Every parent wants their child to feel safe and protected, not burdened by the financial and time constraints that come with caring for an aging loved one. Long-term care insurance can be part of the solution.

6. You choose where you want to receive care. You do not have to leave your home.

When was the last time you heard someone say: “I can’t wait to go to a nursing home!”? Without the proper insurance planning, you may not have a choice. Nursing homes are typically the only solution that is covered by Medicaid.
Today, long-term care insurance policies provide coverage irrespective of where you receive care – at home, in an adult day care, assisted living facility, nursing home or even in hospice care. Many current policies also add an alternative plan of care in the event that new forms of care become available in the future.

7. Reduce your risk of depleting your assets.

While many affluent investors can afford to self-insure, transferring the risk to the insurance company and preserving assets for future generations is a stronger long-term investment strategy.

8. You secure your access to the right type of care for your needs.

In the future, it will not be surprising to see assisted living and nursing home facilities accepting only those who can afford care.

As of 2013, there were more than 44.7 million Americans over the age of 65. By 2060, this age group will more than double in size.3 Given this, there will be an increasing demand for long-term care facilities and we will see longer waitlists and higher costs in the long run. Long-term care insurance can provide adequate funding to secure the care you need and where you need it.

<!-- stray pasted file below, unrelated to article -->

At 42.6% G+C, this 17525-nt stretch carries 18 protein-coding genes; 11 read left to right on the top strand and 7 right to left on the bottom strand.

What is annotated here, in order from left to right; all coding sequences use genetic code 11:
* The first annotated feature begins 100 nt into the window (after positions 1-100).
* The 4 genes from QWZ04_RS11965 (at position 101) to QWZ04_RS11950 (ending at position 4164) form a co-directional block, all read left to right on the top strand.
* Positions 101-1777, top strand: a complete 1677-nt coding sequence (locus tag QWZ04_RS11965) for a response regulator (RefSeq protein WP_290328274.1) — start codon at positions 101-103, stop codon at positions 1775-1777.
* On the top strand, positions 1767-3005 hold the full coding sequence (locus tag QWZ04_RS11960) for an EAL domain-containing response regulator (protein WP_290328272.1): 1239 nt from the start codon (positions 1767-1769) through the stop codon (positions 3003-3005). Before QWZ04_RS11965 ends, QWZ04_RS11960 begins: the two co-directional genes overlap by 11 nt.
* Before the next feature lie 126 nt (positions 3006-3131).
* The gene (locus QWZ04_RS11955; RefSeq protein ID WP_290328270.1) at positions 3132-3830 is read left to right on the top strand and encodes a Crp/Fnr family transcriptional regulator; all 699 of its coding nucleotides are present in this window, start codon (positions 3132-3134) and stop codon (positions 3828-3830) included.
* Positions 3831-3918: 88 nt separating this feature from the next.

Portrait of tender mother daughter moment

9. Save on taxes.

There are several tax incentives used by state and federal governments to encourage the purchase of long-term care insurance. Many states offer tax credits and deductions. Federal tax incentives include allowing the use of health savings accounts (HSAs) to pay long-term care premiums, a tax deduction for premiums paid by employers or self-employed individuals, and a tax deduction for long-term care expenses equating to over 10% of your income. Please consult with your tax advisor for additional information.

10. Help gain peace-of-mind.

A long-term care insurance policy makes it easy for you to access the best type of care, and it can help to give your family peace-of-mind and the ability to focus on your well-being. In our experience, when there is no long-term care policy to rely on, the plan of care chosen is typically the most inexpensive which may not provide you with the level of care that you need. Often, the healthy spouse has concerns of running out of money and there may be a need or desire to protect assets for future generations.

You have options. Long-term care policies come in all shapes and sizes and your financial advisor can help you identify the one that is right for you. There are also ways to access long-term care protection with a life insurance or annuity product, also known as hybrid policies, which may better fit your needs than a stand-alone long-term care policy.

Irrespective of how you decide to protect yourself and your family for the possible need of long-term care assistance in the future, it is important that you have a plan in place and ensure that those close to you are informed. ■

 

To learn more about long-term care planning and steps you can take now to protect yourself, contact your financial advisor or

click here.